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The Nature of Man - Universal Man by William C. Chittick [6 Pp.]

The Nature of Man - Universal Man by William C. Chittick [6 Pp.]

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Published by Tahir Ali

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Published by: Tahir Ali on Jul 27, 2010
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12/22/2011

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Te ature of an
 
 III. e Nature of Man
1. Universal Man
 A 
lthough the universe is one when seen from thepoint of view of the Divine Essence, from thepoint of view of relativity there is a fundamentalpolarization into microcosm and macrocosm. Te macrocosmis the universe in all its indefinite multiplicity, reflecting theDivine Names and Qualities as so many individual particular-izations and determined modes. Te microcosm is man, whoreflects these same qualities but as a totality. Te macrocosmand the microcosm are like two mirrors facing each other;each contains all of the other’s qualities, but the one in a moreoutward and objective manner and in detail (
mufassal 
)
 
and theother in a more inward and subjective manner and in sum-mary form (
mujmal 
)
.
 Tus man’s total knowledge of himself in principle includes the knowledge of the whole universe. Forthis reason the Quran says, “And He [God] taught Adam theNames [i.e., the essences of all beings and things]” (II, 31).
Te father of mankind, who is the lord of “He taught the  ames,” hath hundreds of thousands of sciences in everyvein.o his soul accrued (knowledge of) the name of everything, even as that thing exists (in its real nature) unto the end (of the world).…With us [ordinary men], the name of every thing is itsoutward (appearance); with the Creator, the name of everything is its inward (reality).… nasmuch as the eye of Adam saw by means of the Pure Light, the soul and inmost sense of the names became evident to him (, 1234-35, 1239, 1246).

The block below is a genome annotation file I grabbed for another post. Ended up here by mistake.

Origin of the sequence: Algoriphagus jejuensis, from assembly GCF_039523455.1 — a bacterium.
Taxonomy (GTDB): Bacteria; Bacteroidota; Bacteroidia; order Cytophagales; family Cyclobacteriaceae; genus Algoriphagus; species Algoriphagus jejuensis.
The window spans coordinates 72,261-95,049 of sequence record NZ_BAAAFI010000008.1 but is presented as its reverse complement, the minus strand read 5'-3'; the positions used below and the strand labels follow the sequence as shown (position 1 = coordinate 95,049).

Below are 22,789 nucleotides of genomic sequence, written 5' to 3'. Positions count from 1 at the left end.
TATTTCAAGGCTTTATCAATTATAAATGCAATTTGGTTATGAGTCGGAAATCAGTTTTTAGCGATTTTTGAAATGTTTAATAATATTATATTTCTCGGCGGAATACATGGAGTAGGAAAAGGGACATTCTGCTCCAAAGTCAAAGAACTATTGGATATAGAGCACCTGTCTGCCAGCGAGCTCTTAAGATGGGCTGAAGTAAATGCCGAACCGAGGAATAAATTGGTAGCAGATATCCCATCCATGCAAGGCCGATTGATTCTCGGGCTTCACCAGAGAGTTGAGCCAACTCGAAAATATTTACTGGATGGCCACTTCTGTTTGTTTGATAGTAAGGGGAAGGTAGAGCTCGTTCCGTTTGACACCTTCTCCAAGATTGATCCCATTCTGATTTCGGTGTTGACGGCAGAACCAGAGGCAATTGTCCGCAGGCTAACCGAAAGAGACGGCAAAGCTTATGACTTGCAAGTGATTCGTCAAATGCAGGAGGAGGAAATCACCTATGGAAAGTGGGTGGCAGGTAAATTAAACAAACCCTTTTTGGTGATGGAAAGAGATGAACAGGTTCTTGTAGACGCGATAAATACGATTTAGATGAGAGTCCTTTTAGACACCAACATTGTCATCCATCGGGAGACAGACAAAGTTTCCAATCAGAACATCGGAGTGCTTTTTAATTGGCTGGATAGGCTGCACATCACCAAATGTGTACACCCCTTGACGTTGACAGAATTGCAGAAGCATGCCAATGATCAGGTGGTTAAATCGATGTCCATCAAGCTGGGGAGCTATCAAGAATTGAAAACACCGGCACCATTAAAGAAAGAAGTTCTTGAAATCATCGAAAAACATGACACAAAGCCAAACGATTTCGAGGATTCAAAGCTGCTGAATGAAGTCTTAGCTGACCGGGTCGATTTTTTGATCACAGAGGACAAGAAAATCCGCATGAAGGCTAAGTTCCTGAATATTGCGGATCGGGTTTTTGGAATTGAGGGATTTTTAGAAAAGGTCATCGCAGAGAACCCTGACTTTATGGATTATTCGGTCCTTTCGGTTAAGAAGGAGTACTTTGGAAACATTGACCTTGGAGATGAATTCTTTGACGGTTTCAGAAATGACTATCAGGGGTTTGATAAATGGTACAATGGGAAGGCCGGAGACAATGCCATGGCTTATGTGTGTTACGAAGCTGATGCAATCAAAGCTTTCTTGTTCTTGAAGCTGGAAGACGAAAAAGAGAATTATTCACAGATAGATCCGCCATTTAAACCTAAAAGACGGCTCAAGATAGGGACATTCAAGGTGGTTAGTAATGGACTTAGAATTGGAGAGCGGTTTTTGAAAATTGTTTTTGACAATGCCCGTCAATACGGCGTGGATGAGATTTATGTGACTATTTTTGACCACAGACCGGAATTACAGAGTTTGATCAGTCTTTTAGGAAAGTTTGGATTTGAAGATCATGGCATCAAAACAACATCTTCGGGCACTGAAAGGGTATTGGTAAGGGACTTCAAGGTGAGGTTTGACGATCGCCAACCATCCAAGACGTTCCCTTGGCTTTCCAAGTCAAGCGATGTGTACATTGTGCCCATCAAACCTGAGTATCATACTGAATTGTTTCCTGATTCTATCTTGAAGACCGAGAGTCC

Te prototype of both the microcosm and the macrocosmis the Universal or Perfect Man (
al-insān al-kāmil 
)
,
1
 
 who is
1
On the macrocosm and the microcosm and Universal Man see Burckhardt,
 ntro-duction to ufi octrine 
, pp. 89 ff.; Izutsu,
Comparative tudy
, chapters 14-17; and R.Guénon,
ymbolism of the Cross
, London, 1958. Te title of Guénon’s work is explained
49
 
the sum total of all levels of reality in a permanent synthe-sis. All the Divine Qualities are contained within him andintegrated together in such a way that they are neither con-fused nor separated, and yet he transcends all particular anddetermined modes of existence. Moreover, in terms of revela-tion, Universal Man is the Spirit, of which the prophets areso many aspects, and of which from the Islamic point of view Muhammad is the perfect synthesis.Universal Man has another aspect when seen from thepoint of view of the spiritual path: he is the perfect humanmodel who has attained all of the possibilities inherent in thehuman state. In him the “Names” or essences which man con-tains in potentiality (
bi’l-quwwah